Search this blog:
Follow Avison Young:

Monday, October 30, 2017

Multi-family real estate: past, present and future

By Gary Lyons and Craig Cadwallader (Raleigh-Durham)

As most readers understand, the multi-family property sector has been on a tear for the last seven years with primary growth indicators reflected in the last five years across much of the United States and, certainly, in Raleigh-Durham’s Research Triangle region.

Overall, the Triangle market has been fueled with an influx of new residents (and capital) seeking affordable and/or short-term housing solutions until they determine their long-term plans; many of the newcomers are millennials and baby boomers who are considering downsizing their homes. Between 2010 and 2015, the Raleigh-Durham area’s population grew by 16.5%, making it the fastest-growing metropolitan area in the nation, according to MPF Research.

As millennials quickly become the majority of the new entrants into the job market and family formation continues to be delayed, there is a continued increase in the relative demand for rental properties of all types, with apartments continuing to lead the way.

Developers have responded with a historic level of construction, delivering an average of 4,600 units per year between mid-year 2012 and mid-year 2017 with another 5,550 units slated to be completed over the next four quarters. In spite of this record level of deliveries, occupancy levels have held consistently between 94% to 95% since 2012, while lease rates have been climbing at an average of 3.5% per year since then, according to MPF Research.

Well-capitalized developers have had no problem securing favorable short-to-long-term financing solutions from a wide variety of lenders, including Fannie Mae, Freddie Mac, the Federal Housing Administration/Department of Housing and Urban Development, commercial mortgage-backed securities (CMBS), the U.S. Department of Agriculture and insurance-related loan product types. Lending terms have been extraordinarily favorable with common loan-to-value ratios of 65% to 75% and interest rates ranging from 3.26% to 4.85% based on loan type. For bridge loans, interest rates have ranged from 8.99% to 13.00%, with limited fixed periods available, and construction loans have hovered around 5.25%. Lenders’ overall appetite for writing new loans has diminished somewhat and will impact some developers’ ability to finance new projects, but we believe that there is no short-term end in sight to the continued growth of the sector in the Triangle.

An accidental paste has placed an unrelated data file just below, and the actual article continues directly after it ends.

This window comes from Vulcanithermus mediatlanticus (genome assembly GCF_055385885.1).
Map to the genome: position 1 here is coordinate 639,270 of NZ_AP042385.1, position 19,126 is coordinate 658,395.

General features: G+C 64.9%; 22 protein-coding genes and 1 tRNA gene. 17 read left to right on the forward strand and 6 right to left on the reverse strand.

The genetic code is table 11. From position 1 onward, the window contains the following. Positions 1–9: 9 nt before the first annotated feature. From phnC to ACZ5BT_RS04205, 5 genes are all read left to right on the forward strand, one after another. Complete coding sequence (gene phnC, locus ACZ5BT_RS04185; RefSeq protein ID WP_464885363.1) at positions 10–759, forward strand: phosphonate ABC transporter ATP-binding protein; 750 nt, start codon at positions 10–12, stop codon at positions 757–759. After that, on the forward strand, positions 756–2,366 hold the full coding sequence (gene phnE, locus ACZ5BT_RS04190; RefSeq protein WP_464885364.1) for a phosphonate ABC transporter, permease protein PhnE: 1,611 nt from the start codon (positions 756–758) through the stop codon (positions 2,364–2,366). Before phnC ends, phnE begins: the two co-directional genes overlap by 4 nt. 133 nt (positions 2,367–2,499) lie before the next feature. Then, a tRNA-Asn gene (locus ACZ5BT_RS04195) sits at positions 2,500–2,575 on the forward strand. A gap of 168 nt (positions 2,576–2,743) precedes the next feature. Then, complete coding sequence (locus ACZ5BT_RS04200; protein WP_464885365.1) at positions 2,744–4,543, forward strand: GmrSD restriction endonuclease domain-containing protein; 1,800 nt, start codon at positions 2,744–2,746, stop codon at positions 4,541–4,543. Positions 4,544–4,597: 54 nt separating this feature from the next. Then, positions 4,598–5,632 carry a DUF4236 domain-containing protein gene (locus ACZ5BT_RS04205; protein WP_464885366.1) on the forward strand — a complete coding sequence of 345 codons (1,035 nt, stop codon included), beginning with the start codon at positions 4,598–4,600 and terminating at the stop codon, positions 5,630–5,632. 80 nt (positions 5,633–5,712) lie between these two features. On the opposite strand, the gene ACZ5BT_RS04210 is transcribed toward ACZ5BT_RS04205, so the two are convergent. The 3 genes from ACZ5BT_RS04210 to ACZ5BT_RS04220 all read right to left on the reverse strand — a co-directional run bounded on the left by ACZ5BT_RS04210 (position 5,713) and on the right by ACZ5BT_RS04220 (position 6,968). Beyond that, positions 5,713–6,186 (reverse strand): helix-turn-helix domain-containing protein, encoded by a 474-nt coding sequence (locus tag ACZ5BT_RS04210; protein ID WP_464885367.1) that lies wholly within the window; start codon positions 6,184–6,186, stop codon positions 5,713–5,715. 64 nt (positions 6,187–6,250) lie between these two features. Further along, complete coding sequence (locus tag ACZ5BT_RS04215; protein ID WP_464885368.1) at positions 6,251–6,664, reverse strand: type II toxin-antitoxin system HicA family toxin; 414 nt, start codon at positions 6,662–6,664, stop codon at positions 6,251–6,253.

According to a recent National Multifamily Housing Council (NMHC) and National Apartment Association (NAA) study, North Carolina will need an additional 220,000 apartments by 2030. If one were to assume that the Triangle region will supply approximately a third of the statewide inventory, our region would need to add a total of 73,333 units, or 5,641 units per year, by 2030. If, however, the Triangle’s demand equates to 40% of the statewide production, developers would need to deliver an average of 6,769 units per year.

Finally, investors continue to be enthralled with our region’s multi-family assets with approximately $1.4 billion worth of inventory trading in 2016, according to MPF Research. Volume and prices have cooled from the peak of 2016 with volumes down 41.9% on average and prices down 6.5% ($125,000 per unit) year-over-year. As of mid-year 2017, the national average sales price was $151,000 per unit versus $125,000 per unit in the Triangle, with prices varying based on product type.

In recognition of the strong demand for multi-family properties, Avison Young is expanding its multi-family service offerings in Raleigh as part of a companywide initiative to expand Avison Young’s footprint in the sector.

(Gary Lyons and Craig Cadwallader are both members of Avison Young’s capital markets team in Raleigh-Durham. Lyons is a senior vice-president specializing in the marketing, disposition and acquisition of investment properties. Cadwallader is a vice-president specializing in multi-family properties. Recognizing the appeal of multi-family properties among the global investor community, Avison Young recently hired Cadwallader, a 15-year commercial real estate veteran, to lead the company’s multi-family practice in the Triangle.)

The postings on this site are those of the bloggers and do not necessarily represent the views or opinions of Avison Young.